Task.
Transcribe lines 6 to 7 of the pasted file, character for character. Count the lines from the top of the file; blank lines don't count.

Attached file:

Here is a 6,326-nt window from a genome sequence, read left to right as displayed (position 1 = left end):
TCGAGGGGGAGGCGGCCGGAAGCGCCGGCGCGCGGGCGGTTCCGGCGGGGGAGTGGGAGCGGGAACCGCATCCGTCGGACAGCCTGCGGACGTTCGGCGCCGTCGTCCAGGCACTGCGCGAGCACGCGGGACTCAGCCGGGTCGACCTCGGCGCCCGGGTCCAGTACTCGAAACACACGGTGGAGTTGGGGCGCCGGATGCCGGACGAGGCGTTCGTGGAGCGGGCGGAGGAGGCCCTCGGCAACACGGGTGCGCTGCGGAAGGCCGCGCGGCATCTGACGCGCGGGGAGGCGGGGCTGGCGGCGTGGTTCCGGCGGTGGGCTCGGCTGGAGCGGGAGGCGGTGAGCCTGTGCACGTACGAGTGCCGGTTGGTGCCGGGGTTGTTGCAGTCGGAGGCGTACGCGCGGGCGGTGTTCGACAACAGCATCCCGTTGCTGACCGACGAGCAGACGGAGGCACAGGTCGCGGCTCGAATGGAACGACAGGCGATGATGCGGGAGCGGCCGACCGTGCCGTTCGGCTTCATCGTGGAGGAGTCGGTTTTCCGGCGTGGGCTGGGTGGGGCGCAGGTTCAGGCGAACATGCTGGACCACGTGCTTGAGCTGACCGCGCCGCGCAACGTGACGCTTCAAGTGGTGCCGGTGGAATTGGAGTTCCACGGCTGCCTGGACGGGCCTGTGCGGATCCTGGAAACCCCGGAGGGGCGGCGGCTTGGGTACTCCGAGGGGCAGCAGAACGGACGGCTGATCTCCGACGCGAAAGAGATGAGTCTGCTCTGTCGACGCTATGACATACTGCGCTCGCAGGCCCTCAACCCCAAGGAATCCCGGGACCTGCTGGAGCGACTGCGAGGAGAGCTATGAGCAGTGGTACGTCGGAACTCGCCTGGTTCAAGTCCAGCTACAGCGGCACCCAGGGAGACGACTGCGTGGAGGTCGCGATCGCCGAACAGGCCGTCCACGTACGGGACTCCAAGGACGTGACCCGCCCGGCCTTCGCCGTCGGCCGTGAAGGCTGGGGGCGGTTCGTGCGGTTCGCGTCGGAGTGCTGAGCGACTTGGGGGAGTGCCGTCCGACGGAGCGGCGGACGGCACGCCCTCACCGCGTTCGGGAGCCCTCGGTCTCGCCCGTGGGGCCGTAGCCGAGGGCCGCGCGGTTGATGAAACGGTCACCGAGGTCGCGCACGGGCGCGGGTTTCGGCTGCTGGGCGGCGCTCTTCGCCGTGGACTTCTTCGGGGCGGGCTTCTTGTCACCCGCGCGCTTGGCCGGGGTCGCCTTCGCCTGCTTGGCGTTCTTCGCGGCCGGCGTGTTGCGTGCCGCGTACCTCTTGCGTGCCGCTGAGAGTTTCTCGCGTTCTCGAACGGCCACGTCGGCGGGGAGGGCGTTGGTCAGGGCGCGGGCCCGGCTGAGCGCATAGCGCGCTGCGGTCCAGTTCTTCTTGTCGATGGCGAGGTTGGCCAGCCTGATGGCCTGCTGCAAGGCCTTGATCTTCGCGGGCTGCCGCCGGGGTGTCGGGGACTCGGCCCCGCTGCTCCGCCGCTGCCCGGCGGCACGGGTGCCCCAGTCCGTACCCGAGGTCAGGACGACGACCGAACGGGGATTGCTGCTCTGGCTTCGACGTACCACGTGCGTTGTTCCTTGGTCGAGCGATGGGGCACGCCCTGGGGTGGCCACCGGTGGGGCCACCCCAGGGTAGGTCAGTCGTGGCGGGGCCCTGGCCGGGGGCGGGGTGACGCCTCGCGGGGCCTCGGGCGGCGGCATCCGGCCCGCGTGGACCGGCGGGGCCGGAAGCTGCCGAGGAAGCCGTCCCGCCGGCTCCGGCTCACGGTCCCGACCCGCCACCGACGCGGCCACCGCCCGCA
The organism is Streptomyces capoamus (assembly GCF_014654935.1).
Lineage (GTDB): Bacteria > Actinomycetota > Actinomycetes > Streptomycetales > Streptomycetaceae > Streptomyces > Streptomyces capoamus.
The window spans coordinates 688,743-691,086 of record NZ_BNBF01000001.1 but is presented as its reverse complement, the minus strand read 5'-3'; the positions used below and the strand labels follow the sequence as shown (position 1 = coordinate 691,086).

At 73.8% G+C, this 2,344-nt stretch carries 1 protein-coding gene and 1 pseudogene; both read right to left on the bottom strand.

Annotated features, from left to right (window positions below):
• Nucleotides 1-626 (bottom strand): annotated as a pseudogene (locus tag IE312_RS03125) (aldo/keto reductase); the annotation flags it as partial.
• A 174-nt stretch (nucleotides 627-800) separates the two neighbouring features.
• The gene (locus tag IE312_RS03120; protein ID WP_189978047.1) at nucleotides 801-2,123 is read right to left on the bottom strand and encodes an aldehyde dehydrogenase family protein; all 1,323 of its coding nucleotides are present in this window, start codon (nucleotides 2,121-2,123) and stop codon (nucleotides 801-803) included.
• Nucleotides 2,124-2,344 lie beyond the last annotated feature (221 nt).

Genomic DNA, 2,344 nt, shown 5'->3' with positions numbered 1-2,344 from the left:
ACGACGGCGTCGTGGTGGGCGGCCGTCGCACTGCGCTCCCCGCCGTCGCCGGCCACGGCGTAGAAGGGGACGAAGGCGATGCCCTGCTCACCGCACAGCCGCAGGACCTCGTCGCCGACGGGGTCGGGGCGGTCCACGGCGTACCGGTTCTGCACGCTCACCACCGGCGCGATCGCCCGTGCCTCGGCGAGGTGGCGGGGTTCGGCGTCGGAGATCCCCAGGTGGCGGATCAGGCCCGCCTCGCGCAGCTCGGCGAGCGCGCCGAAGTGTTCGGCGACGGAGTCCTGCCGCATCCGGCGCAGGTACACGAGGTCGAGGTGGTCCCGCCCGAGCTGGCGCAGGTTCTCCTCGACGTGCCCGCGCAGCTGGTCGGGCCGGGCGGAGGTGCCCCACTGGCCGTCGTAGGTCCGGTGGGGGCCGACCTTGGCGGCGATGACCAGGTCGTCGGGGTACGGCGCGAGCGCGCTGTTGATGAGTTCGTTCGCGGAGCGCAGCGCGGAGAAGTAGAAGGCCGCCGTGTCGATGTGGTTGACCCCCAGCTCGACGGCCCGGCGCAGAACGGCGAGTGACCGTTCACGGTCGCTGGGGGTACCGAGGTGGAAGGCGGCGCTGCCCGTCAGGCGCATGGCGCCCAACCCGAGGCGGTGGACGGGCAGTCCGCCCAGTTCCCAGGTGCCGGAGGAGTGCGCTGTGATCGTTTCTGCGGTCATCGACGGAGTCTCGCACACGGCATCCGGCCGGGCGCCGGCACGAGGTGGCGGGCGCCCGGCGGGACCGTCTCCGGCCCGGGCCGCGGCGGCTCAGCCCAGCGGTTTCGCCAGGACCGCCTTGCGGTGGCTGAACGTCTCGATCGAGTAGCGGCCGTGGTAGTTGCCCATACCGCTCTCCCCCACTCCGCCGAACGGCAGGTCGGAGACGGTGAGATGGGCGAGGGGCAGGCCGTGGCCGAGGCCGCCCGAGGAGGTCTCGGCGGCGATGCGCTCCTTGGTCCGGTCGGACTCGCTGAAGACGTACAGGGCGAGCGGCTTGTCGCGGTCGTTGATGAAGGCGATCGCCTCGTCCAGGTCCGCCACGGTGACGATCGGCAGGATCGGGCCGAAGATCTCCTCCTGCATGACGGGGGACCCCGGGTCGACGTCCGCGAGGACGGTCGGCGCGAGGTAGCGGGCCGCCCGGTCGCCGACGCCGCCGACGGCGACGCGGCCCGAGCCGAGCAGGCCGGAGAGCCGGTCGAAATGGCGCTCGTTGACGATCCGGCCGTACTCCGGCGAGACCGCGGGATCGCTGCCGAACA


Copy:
At 73.8% G+C, this 2,344-nt stretch carries 1 protein-coding gene and 1 pseudogene; both read right to left on the bottom strand.

Annotated features, from left to right (window positions below):